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CLDR Ticket #10906(accepted charts)

Opened 7 months ago

Last modified 6 months ago

/charts/keyboards/layouts/: Editorial feedback

Reported by: Marcel Schneider <charupdate@…> Owned by: mark
Component: keyboards Data Locale: any
Phase: dsub Review:
Weeks: Data Xpath: /charts/32/keyboards/layouts/


The tables representing the keyboard layout charts should have a table header row containing the ISO column numbers. This will also make for an equal cell width.

The modifier labels should be titlecased, and the left/right should be a prefix, not a suffix. The right Alt (AltGr) key can be labeled RAlt, but it CANNOT (seriously) be labeled “altR”!

(Wrong example)


Change History

comment:1 Changed 7 months ago by Marcel Schneider <charupdate@…>

Designing layout charts

Designing layout charts on a one-character-per-key basis is inefficient. That representation is biased by the usual display of layout editors with a graphic UI. It is also influenced by the XML way of defining layout levels (keyMaps).

By contrast, in C (and in derived formats such as KLC), a tabular format is used to define layouts. In C, keys are even grouped together in tables depending on the number of levels they are mapped on.

That is inspiring. To make for easily legible layout charts, the fix is to group four levels into one chart by dividing keycaps into four colored fields, with tooltips for the code point and additional information. See examples linked from ticket 10851.

Representing dead keys

XML layout definitions as used in macOS *.keylayout files represent dead keys in one mandatory way: All single definitions must be grouped by base characters. Every <action> element must have a unique identifier, and it is referred to by one or more <key> elements in one or more <keyMap> elements. By contrast, the Windows way of defining dead keys is by grouping them together under headings showing the code of the dead character. However, this is found in *.klc files only. The C source uses a flat listing, where every sequence of dead character and base character is in the arguments of a function called DEADTRANS, or DEADTR (custom name), and the list can be sorted by either. XKB uses multikey sequences listed likewise, where dead keys are represented by their name in pointy brackets.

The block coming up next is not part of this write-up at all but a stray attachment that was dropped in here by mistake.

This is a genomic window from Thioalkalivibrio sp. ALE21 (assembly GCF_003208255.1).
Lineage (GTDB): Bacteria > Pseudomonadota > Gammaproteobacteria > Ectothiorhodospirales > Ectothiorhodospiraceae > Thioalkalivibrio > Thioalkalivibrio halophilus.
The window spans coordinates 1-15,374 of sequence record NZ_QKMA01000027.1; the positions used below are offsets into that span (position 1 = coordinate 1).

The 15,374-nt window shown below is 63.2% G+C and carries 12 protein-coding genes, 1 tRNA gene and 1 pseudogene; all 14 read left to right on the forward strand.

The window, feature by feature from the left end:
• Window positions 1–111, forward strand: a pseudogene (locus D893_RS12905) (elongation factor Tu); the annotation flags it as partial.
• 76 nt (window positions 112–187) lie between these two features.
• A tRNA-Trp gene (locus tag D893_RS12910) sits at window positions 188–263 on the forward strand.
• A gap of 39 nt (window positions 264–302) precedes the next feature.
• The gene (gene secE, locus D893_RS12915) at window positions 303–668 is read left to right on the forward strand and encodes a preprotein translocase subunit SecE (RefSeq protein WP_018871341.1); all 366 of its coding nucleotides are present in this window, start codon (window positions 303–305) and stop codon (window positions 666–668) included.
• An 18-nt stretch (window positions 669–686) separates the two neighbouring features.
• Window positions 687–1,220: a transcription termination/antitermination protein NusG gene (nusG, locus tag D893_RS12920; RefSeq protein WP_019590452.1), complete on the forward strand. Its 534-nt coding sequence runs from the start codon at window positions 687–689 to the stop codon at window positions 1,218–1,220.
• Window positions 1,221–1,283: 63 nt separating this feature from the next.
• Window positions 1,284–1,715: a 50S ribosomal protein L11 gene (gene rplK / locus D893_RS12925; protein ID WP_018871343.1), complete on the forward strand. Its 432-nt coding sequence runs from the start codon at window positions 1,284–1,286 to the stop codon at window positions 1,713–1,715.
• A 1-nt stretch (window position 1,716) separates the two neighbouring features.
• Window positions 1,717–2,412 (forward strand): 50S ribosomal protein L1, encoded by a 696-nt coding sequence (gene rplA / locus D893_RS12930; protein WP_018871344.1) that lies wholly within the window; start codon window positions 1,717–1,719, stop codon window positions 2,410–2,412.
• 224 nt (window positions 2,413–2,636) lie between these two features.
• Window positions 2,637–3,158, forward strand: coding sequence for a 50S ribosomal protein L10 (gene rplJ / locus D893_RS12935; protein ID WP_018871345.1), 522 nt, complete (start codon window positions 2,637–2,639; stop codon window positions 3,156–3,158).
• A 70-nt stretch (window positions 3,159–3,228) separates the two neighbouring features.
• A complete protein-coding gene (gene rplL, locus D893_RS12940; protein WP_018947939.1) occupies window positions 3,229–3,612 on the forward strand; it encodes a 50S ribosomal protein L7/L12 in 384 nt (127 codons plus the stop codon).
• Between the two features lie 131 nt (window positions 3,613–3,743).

The <transform> element used by actual LDML might be appropriate for XKB, and it might claim a similarity with Windowsʼs deadtransform function, but it is misleading and inappropriate as a normative representation, and it is inefficient for up-to-date keyboarding in numerous locales. And its representation in LDML using spacing diacritics to represent dead keys is plain wrong, as it omits to represent the dead key property. E.g., both '^' and 'ê' could be used to represent a dead key in LDML, though both are used independently in isolation as spacing characters. That can be fixed by a notational convention using single angle quotation marks to bracket dead characters and dead key names. E.g. ‹^›, ‹ê›, ‹circumflex accent›, ‹circumflex›, ‹circum›, ‹asciicircum›. XKB uses <dead circumflex>, <dead acute>, and so on.

Such notational conventions however donʼt suffice for a streamlined and unambiguous XML representation of keyboard layouts in CLDR. The fix is to refer to dead keys as selectors. See ticket 10898.

LDML syntax additions

In LDML, we need to add the selector argument in the <map> element. It replaces the to argument where it is present, and its value is the name of the dead key, like in the <action> element on macOS, but it is hanlded differently. Instead of the <actions> element of macOS — that does not exist in LDML — there is then a <selectors> element, whose childs are the <selector> elements. These have the name argument, that is the dead key name, and their childs are <map> elements (instead of <when> elements). Like when occurring in the <keyMap> element, the <map> elements have their iso argument, and may have a to (output) argument and/or a selector argument. The latter is for support of chained dead keys (also called serial dead keys), and if present along with to, for support of iterative dead keys (used like the next argument, see ticket 10851). Unlike <when> elements, <key> elements donʼt need a state argument, since that is implied by their parent grouping them together.

Note that this is no real keyboard implementation, but a neutral representation of functionality as required for CLDR. The above is proposed LDML syntax only.

comment:2 Changed 7 months ago by Marcel Schneider <charupdate@…>